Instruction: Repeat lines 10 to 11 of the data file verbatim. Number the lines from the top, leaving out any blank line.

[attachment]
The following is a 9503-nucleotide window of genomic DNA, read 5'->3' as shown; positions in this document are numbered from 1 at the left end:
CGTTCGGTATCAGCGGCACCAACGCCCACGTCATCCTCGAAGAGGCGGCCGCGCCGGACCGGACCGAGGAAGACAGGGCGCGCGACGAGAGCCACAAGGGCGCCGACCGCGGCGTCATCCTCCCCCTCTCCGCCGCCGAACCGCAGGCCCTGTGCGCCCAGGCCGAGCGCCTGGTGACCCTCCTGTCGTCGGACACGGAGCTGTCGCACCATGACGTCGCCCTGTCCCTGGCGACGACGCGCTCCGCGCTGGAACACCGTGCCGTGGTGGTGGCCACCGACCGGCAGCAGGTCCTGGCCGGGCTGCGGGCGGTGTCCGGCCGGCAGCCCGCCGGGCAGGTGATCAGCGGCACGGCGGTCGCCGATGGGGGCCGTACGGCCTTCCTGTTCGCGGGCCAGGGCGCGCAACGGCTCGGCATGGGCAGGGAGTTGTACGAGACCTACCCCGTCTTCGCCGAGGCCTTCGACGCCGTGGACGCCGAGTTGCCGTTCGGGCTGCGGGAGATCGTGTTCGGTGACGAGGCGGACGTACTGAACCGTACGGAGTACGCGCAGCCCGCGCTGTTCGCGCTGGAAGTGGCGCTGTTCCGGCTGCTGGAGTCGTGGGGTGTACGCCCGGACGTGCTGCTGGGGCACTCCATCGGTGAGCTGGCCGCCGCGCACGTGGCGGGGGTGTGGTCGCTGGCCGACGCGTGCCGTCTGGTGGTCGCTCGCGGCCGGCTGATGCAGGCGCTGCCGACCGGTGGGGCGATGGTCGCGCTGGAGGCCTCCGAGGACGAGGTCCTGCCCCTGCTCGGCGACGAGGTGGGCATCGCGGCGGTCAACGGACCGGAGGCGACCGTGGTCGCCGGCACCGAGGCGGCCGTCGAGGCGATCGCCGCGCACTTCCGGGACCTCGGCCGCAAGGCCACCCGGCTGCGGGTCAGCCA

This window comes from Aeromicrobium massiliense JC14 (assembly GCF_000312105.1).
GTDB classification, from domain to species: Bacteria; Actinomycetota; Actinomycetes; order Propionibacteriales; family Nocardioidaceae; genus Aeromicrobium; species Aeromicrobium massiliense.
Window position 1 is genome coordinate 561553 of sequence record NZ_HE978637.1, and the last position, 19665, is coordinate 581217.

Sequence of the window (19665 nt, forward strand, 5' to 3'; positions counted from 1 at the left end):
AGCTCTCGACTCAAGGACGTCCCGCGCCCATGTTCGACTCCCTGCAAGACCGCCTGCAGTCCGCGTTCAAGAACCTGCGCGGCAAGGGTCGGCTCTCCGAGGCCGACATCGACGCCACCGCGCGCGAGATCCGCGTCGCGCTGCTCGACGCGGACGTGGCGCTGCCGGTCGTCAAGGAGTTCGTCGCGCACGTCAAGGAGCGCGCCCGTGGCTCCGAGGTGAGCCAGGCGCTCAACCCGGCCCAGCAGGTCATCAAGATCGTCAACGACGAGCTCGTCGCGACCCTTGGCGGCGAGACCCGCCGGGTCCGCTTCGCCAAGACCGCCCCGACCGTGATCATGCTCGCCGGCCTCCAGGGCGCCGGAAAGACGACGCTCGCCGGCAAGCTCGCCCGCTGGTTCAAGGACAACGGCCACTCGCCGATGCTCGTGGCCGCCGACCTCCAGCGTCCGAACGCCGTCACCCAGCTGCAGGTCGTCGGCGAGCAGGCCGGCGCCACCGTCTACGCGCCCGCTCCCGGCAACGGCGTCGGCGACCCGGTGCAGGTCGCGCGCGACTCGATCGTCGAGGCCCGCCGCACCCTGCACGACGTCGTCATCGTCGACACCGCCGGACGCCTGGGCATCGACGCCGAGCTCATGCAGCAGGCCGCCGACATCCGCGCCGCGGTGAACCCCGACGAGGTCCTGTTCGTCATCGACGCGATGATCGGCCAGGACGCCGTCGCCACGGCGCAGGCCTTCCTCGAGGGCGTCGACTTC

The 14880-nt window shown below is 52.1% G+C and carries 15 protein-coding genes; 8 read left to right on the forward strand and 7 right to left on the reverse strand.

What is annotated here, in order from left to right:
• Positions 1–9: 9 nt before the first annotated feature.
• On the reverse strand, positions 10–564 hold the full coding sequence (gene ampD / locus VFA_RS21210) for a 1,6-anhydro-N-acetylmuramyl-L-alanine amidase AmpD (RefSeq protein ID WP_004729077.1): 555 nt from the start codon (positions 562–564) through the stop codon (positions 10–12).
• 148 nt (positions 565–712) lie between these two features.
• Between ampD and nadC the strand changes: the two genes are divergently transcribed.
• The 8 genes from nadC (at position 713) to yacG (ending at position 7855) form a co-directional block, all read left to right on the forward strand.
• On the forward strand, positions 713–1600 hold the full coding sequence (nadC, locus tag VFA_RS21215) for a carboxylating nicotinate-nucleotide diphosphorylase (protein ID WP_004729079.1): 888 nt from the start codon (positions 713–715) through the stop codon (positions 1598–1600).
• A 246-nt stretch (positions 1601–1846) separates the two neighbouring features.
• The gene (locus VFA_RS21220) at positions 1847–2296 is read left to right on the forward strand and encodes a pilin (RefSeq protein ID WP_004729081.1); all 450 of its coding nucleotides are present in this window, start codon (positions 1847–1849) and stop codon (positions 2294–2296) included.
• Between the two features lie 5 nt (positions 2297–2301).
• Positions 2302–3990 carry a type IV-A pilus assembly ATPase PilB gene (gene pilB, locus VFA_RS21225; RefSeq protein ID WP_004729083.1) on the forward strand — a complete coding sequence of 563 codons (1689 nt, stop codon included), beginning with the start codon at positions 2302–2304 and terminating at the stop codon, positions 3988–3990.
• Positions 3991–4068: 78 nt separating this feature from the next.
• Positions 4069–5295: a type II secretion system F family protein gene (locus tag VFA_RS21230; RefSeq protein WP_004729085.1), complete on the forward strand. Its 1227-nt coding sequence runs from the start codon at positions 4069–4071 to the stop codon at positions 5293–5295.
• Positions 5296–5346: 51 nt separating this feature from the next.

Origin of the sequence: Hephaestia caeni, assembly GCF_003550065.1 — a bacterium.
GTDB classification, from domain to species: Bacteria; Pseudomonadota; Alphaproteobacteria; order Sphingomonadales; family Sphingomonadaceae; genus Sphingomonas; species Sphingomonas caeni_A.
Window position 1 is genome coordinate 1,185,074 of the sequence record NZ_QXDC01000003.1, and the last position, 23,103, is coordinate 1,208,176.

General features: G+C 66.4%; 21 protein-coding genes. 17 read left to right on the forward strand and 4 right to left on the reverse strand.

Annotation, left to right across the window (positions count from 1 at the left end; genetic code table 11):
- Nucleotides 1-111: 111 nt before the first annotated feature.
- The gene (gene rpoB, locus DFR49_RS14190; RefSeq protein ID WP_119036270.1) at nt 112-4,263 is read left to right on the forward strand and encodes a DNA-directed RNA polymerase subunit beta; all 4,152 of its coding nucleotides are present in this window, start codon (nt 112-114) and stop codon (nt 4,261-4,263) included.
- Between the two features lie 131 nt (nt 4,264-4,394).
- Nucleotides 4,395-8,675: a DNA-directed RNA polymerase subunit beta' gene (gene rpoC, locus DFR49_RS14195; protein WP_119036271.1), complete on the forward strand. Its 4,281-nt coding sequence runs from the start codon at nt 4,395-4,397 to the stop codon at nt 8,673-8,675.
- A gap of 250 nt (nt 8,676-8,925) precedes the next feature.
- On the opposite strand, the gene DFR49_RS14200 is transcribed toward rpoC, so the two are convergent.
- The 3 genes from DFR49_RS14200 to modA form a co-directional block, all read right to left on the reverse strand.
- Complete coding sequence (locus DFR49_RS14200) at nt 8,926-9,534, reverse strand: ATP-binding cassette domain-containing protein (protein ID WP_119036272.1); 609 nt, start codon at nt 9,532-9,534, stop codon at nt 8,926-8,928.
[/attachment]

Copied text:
• Positions 1–9: 9 nt before the first annotated feature.
• On the reverse strand, positions 10–564 hold the full coding sequence (gene ampD / locus VFA_RS21210) for a 1,6-anhydro-N-acetylmuramyl-L-alanine amidase AmpD (RefSeq protein ID WP_004729077.1): 555 nt from the start codon (positions 562–564) through the stop codon (positions 10–12).